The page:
by the WoundSource Editors
Atrophie blanche: The term describing pale, morphologic scarring on the lower leg or foot; it occurs when blood supply is poor and healing is prolonged.
Biological debridement: The use of maggots grown in a sterile environment to consume and digest dead tissue and pathogens.
Cadexomer iodine: A water-soluble polymer topical agent containing 0.9% iodine (gel) or 4.7% iodine (ointment), which can be used to minimize the risk of infection and promote effective treatment of venous ulcers.
Cellular therapy: The use of skin substitutes or cellular therapy products, such as those from a donor or animal, to increase the likelihood of venous leg ulcer healing. This therapy is often used in conjunction with other care methods.
Compression stockings: Elastic hosiery garments that are used for venous insufficiency and lymphedema management. These stockings help to reduce edema and assist the return of venous blood to the heart.
Endovenous ablation: An image-guided, minimally invasive treatment that uses laser technology or radiofrequency to correct superficial venous reflux.
Enzymatic debridement: The use of a prescribed topical agent that can chemically liquefy necrotic tissue with enzymes. It is often less painful but can be more expensive than other forms of debridement.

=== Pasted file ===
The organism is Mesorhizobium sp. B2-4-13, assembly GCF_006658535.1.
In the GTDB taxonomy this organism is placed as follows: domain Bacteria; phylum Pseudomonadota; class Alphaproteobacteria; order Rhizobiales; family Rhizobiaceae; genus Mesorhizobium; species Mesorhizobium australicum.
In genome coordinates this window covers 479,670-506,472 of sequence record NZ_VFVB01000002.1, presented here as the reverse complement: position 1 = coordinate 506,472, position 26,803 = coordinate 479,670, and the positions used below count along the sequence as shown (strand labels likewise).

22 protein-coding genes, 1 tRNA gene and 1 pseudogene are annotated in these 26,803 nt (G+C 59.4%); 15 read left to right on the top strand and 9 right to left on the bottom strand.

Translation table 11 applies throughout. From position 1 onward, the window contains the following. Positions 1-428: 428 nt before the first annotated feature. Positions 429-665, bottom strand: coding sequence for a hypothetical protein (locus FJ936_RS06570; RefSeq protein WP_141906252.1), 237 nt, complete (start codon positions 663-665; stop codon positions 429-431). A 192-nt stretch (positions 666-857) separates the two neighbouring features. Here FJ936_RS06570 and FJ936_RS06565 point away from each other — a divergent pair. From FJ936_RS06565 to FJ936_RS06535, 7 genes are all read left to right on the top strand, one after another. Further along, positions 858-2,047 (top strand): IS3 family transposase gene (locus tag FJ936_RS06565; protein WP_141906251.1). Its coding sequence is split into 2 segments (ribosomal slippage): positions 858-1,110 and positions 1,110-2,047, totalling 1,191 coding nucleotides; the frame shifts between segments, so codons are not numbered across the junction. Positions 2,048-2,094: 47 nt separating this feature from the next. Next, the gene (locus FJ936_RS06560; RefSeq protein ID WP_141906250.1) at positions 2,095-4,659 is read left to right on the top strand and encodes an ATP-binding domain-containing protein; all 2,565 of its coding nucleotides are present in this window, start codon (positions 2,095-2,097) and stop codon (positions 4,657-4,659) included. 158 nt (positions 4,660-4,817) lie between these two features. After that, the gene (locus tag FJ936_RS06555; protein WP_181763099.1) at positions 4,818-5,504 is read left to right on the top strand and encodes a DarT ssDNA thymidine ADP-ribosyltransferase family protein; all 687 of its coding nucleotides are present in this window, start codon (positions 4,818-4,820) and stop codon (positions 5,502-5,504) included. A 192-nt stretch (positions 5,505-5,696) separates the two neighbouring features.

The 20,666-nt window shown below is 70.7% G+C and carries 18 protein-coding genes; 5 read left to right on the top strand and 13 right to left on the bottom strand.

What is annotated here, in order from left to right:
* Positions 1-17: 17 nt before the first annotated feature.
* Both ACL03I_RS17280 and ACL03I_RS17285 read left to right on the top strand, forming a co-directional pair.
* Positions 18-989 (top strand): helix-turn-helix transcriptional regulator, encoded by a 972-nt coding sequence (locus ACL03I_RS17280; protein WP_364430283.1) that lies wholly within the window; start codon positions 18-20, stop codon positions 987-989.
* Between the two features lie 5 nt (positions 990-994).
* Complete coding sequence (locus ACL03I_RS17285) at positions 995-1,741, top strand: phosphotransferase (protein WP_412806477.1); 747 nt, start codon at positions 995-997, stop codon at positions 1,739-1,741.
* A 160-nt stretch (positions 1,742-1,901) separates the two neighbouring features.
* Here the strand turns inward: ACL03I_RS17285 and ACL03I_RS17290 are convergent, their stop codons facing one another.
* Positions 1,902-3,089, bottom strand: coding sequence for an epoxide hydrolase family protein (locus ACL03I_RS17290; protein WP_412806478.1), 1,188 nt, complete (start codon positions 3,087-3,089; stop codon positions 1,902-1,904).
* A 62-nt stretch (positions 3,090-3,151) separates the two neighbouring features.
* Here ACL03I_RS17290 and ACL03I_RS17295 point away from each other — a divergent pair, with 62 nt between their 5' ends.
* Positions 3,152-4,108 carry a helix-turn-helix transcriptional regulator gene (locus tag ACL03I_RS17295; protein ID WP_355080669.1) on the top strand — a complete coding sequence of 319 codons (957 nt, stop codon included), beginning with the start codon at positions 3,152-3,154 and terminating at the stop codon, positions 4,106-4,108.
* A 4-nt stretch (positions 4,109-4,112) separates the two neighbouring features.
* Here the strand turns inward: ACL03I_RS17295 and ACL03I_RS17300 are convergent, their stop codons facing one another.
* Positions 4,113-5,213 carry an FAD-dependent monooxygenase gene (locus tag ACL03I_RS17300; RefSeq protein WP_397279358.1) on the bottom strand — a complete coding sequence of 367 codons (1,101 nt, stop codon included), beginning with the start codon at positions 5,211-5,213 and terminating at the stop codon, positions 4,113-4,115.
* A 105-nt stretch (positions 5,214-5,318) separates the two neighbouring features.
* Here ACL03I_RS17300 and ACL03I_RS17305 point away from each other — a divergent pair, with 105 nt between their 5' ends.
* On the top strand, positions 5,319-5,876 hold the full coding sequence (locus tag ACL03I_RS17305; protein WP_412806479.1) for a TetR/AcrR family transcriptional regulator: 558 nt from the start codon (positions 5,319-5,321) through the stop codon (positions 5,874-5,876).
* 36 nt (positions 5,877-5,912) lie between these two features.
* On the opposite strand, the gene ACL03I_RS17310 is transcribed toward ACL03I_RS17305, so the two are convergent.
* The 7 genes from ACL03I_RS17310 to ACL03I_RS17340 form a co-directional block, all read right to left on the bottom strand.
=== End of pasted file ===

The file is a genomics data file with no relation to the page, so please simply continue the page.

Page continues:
Gaiter area: The area on the leg that extends from just above the ankle to below the knee.
Hypertension: Abnormally high blood pressure. Venous hypertension describes the existence of high pressure in the veins of the legs.
Intermittent pneumatic compression pumps: Devices that compress the leg, foot, and ankle intermittently to improve circulation in the lower extremities and prevent blood clots from forming.
Peripheral arterial disease: The buildup of plaque (made up of fat, cholesterol, calcium, fibrous tissue, and other substances)- in the arteries that carry blood throughout the body. Peripheral arterial disease negatively impacts the ability of the vascular system to perfuse body tissues sufficiently.
Pruritus: An unpleasant sensation that causes the desire to scratch the skin. Pruritus is characteristic of many conditions, including venous leg ulcers. It may be localized or general and can occur as an acute or chronic condition.
The views and opinions expressed in this blog are solely those of the author, and do not represent the views of WoundSource, Kestrel Health Information, Inc., its affiliates, or subsidiary companies.